to work through these issues with Comcast. However, Level 3 does not
seek any ‘special deals’ or arrangements not generally available
to other Internet backbone companies.
Comcast’s currently stated position, we are approaching regulators
and policy makers and asking them to take quick action to ensure that
a fair, open and innovative Internet does not become a closed network
controlled by a few institutions with dominant market power that have
the means, motive and opportunity to economically discriminate
between favored and disfavored content.
is America's largest cable internet provider, so if Level 3's claims
are indeed legitimate, net neutrality advocates --
like Google -- should be very concerned. After all,
other cable providers will likely follow in Comcast's lead.If
Comcast indeed succeeds in this bid, it would likely mean that the
cost of internet services for users would greatly increase.
Advertising would no longer be enough to sustain sites like YouTube
or Facebook, and they would have to switch to subscription fees.The
U.S. Congress and the FCC are working on legislation to prevent this
kind of "pay to play" practice. The pending
legislation has generally enjoyed bipartisan support, though it has a
few vocal critics, including
Senator John McCain (R-Ariz.).
quote: Comcast on Monday rebuffed the notion that the new fees were related to Netflix by saying that the type of traffic distributed by Level 3 was irrelevant. Joe Waz, a senior vice president at Comcast, says it has had a peering agreement with Level 3 to swap traffic fairly evenly. Now Level 3 is sharply increasing its traffic, he said, while resisting a commercial agreement to pay for that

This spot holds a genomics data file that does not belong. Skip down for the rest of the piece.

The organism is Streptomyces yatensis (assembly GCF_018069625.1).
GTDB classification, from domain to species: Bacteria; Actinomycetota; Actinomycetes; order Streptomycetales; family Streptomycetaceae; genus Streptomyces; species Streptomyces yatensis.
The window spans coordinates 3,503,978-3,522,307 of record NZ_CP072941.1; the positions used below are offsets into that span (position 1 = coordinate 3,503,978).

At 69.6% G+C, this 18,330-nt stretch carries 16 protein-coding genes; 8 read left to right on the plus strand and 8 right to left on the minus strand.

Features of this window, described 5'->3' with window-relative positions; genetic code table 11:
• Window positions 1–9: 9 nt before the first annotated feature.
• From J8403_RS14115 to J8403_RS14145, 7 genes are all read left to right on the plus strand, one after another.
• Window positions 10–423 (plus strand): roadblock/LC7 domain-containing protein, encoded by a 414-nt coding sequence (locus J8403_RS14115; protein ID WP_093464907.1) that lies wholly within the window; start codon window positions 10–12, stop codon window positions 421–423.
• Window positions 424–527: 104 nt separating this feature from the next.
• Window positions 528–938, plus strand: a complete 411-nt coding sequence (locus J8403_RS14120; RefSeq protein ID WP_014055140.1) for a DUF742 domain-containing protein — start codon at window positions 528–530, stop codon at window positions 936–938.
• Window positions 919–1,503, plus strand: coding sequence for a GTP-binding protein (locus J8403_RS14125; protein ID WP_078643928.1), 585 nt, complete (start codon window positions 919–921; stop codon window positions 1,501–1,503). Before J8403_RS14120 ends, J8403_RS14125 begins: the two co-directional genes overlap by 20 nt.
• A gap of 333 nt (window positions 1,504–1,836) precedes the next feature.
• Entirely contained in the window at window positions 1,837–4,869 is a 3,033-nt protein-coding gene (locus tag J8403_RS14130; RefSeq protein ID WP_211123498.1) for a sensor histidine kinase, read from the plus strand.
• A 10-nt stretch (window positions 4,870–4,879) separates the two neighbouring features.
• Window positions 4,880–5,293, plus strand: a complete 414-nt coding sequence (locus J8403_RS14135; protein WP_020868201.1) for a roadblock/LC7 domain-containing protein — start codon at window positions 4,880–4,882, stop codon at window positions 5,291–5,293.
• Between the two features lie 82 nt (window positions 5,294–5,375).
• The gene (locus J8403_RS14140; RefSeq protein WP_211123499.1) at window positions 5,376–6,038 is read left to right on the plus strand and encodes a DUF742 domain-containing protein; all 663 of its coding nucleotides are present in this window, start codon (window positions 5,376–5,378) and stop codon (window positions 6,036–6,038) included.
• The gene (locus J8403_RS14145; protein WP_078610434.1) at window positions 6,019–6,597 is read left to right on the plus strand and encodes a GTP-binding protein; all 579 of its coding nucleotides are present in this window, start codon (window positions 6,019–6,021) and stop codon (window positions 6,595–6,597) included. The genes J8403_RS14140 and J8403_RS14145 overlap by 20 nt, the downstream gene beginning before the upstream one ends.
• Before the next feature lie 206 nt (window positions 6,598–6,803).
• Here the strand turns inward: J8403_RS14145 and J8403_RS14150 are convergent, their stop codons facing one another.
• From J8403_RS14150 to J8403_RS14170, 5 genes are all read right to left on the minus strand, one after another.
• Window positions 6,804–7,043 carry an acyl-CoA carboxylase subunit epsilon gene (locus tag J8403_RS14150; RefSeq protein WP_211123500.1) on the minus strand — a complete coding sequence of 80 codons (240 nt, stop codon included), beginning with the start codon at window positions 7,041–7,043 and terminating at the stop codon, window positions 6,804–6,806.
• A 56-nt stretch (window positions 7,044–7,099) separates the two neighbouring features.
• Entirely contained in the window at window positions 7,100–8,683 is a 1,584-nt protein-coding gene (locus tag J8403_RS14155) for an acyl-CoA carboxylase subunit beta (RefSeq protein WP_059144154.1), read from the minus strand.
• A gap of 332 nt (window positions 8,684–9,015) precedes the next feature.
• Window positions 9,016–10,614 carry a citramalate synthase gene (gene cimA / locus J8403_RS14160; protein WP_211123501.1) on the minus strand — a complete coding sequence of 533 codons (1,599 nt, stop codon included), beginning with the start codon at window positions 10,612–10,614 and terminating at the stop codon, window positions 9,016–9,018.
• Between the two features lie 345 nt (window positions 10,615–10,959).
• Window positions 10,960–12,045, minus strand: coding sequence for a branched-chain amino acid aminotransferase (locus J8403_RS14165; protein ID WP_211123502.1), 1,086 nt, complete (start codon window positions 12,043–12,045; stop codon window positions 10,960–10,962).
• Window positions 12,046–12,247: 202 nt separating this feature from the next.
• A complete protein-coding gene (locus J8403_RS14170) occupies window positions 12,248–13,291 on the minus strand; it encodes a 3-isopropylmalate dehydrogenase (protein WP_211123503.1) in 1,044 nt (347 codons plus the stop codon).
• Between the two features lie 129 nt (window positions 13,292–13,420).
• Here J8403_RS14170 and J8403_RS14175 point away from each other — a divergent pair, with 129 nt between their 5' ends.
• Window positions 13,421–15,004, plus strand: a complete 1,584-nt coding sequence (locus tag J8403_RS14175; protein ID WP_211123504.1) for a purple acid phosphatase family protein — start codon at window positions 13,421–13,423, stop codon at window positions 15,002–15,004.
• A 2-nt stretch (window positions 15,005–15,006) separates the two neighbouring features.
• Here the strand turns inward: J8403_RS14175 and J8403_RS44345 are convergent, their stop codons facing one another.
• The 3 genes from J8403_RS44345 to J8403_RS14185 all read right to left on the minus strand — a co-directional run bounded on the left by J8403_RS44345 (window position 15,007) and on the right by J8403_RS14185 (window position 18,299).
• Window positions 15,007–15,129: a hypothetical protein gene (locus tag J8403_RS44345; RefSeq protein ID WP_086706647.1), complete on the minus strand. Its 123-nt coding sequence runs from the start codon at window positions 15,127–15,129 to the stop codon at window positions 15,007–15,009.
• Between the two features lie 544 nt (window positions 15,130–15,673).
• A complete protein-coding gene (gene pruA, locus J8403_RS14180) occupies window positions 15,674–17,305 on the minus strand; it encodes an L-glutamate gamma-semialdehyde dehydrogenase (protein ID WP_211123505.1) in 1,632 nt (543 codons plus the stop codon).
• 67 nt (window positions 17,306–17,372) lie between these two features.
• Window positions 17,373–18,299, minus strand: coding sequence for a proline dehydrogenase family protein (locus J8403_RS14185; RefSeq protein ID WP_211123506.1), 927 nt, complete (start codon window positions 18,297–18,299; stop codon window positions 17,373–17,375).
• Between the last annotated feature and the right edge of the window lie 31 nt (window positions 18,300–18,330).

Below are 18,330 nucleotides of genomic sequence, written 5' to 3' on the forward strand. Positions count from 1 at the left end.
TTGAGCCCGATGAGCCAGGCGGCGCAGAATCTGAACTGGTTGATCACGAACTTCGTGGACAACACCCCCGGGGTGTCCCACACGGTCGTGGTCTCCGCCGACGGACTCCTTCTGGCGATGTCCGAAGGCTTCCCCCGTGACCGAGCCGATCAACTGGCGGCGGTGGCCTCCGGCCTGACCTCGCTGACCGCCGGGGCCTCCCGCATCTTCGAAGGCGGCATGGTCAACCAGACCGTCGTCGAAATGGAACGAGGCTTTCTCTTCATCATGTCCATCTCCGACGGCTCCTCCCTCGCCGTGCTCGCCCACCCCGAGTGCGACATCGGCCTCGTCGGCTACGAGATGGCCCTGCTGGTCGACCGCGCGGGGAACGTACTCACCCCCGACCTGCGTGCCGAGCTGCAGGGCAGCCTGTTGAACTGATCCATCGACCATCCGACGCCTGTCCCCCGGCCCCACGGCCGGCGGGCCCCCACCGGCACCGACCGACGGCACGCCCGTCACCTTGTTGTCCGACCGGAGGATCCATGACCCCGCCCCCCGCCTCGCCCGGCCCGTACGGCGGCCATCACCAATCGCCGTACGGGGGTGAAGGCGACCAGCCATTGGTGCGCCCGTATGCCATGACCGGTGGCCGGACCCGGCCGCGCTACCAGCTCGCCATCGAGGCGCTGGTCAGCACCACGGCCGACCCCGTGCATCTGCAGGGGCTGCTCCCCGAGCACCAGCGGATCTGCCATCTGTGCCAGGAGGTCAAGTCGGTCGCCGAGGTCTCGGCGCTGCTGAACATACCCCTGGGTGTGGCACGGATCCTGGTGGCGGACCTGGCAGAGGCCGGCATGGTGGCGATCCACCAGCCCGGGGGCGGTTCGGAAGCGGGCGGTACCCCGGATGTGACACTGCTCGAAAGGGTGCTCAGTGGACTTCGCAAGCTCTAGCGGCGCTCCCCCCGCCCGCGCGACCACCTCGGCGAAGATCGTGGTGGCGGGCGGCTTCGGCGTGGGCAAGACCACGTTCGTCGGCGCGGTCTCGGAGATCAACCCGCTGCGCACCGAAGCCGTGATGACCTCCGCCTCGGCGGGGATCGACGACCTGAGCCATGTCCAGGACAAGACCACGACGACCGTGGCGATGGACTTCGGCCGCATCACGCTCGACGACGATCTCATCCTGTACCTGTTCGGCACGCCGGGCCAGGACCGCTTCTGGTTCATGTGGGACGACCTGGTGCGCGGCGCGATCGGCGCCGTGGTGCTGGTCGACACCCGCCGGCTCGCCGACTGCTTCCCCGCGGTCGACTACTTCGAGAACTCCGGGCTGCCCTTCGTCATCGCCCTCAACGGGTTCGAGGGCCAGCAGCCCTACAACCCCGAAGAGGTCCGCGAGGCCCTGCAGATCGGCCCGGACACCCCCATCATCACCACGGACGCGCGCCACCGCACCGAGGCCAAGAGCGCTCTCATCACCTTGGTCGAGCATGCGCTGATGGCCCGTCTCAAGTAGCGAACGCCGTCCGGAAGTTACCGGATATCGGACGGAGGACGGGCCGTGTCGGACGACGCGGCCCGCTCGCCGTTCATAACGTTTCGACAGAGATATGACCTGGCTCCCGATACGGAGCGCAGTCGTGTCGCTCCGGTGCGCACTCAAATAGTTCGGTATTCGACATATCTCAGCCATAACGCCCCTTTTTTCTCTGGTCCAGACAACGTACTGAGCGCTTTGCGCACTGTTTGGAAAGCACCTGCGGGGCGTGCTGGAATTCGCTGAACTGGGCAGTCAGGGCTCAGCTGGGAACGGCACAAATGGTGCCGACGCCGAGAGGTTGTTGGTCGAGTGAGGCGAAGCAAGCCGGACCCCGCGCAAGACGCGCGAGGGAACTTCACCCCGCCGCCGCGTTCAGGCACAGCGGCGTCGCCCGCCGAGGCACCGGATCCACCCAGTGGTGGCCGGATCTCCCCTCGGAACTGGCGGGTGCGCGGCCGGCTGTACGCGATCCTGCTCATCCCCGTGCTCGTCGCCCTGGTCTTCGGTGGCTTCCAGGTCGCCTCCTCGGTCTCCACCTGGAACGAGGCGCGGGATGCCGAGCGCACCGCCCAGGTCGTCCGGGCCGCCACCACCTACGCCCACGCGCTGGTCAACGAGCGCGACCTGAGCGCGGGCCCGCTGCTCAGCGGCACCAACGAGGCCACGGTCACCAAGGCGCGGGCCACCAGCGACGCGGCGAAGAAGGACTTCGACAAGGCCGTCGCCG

quote: Several Ars staffers have experience in maintaining peering and transit connections both in the US and Europe, and each agreed that the situation here is unusual. That's because most "transit" deals, the ones where money was exchanged, historically focused on data that was simply traversing one network on its way someplace else. Why should one network operator bear the costs of building and maintaining a network just so that some other network operator could route all of his traffic over it for free? Peering, or direct network interconnection, generally took place when each network sent similar amounts of traffic to the other and it wasn't worth the expense or hassle of trying to account for every bit.But the CDN traffic from Level 3 isn't in "transit" anywhere; it's going to the Comcast customers who want to watch Netflix movies. Level 3 is, in one sense, doing Comcast a favor by making a key Internet service better; it's not simply taking advantage of Comcast's network to get its own traffic somewhere else. That's what Werbach means when he talks about a "terminating access monopoly"; Comcast has a lock on its customers and can try to extract rents from anyone trying to send them data, even if it's data they requested.
quote: Why oh why didn't they tell Comcast to pound sand?